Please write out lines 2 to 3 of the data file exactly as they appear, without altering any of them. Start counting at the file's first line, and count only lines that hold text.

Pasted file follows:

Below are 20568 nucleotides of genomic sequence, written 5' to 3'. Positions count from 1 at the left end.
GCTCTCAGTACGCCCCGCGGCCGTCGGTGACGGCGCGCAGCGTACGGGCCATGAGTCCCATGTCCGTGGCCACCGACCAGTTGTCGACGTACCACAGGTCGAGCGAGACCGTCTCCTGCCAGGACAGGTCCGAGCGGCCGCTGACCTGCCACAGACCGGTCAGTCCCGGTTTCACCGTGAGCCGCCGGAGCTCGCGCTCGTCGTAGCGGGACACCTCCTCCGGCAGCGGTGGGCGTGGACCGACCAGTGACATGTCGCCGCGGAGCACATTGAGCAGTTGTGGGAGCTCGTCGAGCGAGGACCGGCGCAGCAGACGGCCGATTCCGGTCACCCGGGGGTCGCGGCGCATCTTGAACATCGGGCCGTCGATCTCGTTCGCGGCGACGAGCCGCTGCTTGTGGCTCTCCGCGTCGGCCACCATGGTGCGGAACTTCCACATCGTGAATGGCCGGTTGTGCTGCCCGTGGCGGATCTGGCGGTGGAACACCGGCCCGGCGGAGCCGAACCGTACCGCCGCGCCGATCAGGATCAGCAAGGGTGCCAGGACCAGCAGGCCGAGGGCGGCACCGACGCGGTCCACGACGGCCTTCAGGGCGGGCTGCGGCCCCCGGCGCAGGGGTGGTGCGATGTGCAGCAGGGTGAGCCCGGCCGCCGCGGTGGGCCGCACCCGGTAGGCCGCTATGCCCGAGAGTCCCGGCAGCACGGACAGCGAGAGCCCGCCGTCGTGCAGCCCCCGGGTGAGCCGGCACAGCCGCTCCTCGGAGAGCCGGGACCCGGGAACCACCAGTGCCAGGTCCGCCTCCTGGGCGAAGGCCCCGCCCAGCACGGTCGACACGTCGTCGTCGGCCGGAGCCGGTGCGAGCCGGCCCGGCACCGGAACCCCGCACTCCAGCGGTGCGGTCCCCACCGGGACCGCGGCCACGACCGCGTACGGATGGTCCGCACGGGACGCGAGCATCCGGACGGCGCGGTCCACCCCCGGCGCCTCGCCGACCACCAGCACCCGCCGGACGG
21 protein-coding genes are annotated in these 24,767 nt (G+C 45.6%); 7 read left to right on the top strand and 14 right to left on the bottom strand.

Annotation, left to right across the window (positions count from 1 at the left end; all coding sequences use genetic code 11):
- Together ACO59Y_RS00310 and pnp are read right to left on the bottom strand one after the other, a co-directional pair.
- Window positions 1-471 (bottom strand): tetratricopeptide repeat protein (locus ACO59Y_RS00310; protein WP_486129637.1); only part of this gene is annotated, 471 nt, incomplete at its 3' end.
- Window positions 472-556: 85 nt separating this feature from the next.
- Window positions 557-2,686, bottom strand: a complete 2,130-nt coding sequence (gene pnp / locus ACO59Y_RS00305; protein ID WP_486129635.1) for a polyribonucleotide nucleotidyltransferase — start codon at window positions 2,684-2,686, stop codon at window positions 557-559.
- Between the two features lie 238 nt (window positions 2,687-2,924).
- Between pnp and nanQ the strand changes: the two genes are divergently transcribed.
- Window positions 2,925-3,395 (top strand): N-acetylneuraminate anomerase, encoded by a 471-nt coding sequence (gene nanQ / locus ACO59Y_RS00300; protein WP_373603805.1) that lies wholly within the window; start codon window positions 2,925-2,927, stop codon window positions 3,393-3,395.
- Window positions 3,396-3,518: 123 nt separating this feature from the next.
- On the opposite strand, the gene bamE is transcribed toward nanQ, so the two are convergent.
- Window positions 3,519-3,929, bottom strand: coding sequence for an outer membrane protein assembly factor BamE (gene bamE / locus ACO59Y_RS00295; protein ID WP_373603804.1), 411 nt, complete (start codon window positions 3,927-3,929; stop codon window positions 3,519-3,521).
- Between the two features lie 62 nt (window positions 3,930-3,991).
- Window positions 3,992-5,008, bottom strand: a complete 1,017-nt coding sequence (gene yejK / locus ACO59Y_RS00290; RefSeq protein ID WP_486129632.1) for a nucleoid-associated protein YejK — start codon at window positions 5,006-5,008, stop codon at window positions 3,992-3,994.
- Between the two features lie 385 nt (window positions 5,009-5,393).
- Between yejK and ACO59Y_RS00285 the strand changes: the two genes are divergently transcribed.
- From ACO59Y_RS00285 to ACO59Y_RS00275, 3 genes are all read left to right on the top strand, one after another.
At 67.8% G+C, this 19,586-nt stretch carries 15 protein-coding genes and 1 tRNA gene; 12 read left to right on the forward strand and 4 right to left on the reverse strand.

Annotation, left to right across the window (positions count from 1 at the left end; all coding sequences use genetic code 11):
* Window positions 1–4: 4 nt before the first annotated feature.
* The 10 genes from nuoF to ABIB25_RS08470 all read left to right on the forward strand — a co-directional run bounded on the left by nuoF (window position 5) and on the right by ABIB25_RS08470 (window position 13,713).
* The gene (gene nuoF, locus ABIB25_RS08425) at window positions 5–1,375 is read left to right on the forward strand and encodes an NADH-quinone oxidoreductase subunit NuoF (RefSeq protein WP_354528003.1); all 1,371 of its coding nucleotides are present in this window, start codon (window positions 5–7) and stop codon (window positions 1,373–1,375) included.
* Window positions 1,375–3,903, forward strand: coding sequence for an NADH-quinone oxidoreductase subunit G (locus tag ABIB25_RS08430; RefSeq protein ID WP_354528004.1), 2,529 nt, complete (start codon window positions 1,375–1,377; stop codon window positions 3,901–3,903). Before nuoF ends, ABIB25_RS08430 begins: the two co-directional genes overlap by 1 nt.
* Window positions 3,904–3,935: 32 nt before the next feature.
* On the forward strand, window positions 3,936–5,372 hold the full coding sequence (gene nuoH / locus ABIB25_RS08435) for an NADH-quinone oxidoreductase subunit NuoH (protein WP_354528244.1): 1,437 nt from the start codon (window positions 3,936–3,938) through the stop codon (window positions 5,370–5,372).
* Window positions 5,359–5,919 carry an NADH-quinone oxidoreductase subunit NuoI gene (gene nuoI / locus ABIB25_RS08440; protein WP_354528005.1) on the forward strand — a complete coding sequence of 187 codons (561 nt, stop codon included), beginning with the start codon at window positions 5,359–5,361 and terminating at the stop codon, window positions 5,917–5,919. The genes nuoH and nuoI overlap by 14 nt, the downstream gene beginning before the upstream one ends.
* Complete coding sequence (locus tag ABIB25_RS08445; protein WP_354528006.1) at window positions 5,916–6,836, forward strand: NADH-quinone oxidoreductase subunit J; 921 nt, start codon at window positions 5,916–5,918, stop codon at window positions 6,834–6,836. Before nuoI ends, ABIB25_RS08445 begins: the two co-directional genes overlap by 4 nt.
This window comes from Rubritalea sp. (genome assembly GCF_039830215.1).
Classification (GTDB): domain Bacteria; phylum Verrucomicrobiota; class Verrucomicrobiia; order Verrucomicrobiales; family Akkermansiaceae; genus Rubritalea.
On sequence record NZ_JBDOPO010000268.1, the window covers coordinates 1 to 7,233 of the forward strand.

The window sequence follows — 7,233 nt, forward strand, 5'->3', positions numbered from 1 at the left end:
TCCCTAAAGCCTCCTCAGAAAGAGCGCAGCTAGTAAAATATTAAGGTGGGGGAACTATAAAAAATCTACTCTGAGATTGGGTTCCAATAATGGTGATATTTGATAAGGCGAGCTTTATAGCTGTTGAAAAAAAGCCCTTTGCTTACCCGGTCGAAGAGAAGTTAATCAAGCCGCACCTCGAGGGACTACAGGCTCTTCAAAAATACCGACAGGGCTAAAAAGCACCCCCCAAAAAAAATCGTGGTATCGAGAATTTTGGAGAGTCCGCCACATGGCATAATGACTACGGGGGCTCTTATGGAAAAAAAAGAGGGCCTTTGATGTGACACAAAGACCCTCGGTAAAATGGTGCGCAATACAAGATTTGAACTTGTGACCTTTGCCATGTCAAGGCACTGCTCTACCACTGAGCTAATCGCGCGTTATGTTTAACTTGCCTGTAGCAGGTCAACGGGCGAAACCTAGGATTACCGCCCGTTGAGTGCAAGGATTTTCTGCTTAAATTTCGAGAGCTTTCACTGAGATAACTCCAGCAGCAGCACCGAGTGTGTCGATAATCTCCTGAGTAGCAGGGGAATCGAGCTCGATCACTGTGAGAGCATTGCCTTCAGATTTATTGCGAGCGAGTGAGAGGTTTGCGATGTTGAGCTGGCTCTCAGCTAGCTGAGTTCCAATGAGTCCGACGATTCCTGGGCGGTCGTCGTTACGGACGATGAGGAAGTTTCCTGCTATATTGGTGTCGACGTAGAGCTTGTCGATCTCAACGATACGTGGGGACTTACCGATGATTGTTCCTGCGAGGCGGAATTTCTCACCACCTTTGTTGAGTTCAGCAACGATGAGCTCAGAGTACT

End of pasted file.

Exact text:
GCTCTCAGTACGCCCCGCGGCCGTCGGTGACGGCGCGCAGCGTACGGGCCATGAGTCCCATGTCCGTGGCCACCGACCAGTTGTCGACGTACCACAGGTCGAGCGAGACCGTCTCCTGCCAGGACAGGTCCGAGCGGCCGCTGACCTGCCACAGACCGGTCAGTCCCGGTTTCACCGTGAGCCGCCGGAGCTCGCGCTCGTCGTAGCGGGACACCTCCTCCGGCAGCGGTGGGCGTGGACCGACCAGTGACATGTCGCCGCGGAGCACATTGAGCAGTTGTGGGAGCTCGTCGAGCGAGGACCGGCGCAGCAGACGGCCGATTCCGGTCACCCGGGGGTCGCGGCGCATCTTGAACATCGGGCCGTCGATCTCGTTCGCGGCGACGAGCCGCTGCTTGTGGCTCTCCGCGTCGGCCACCATGGTGCGGAACTTCCACATCGTGAATGGCCGGTTGTGCTGCCCGTGGCGGATCTGGCGGTGGAACACCGGCCCGGCGGAGCCGAACCGTACCGCCGCGCCGATCAGGATCAGCAAGGGTGCCAGGACCAGCAGGCCGAGGGCGGCACCGACGCGGTCCACGACGGCCTTCAGGGCGGGCTGCGGCCCCCGGCGCAGGGGTGGTGCGATGTGCAGCAGGGTGAGCCCGGCCGCCGCGGTGGGCCGCACCCGGTAGGCCGCTATGCCCGAGAGTCCCGGCAGCACGGACAGCGAGAGCCCGCCGTCGTGCAGCCCCCGGGTGAGCCGGCACAGCCGCTCCTCGGAGAGCCGGGACCCGGGAACCACCAGTGCCAGGTCCGCCTCCTGGGCGAAGGCCCCGCCCAGCACGGTCGACACGTCGTCGTCGGCCGGAGCCGGTGCGAGCCGGCCCGGCACCGGAACCCCGCACTCCAGCGGTGCGGTCCCCACCGGGACCGCGGCCACGACCGCGTACGGATGGTCCGCACGGGACGCGAGCATCCGGACGGCGCGGTCCACCCCCGGCGCCTCGCCGACCACCAGCACCCGCCGGACGG
21 protein-coding genes are annotated in these 24,767 nt (G+C 45.6%); 7 read left to right on the top strand and 14 right to left on the bottom strand.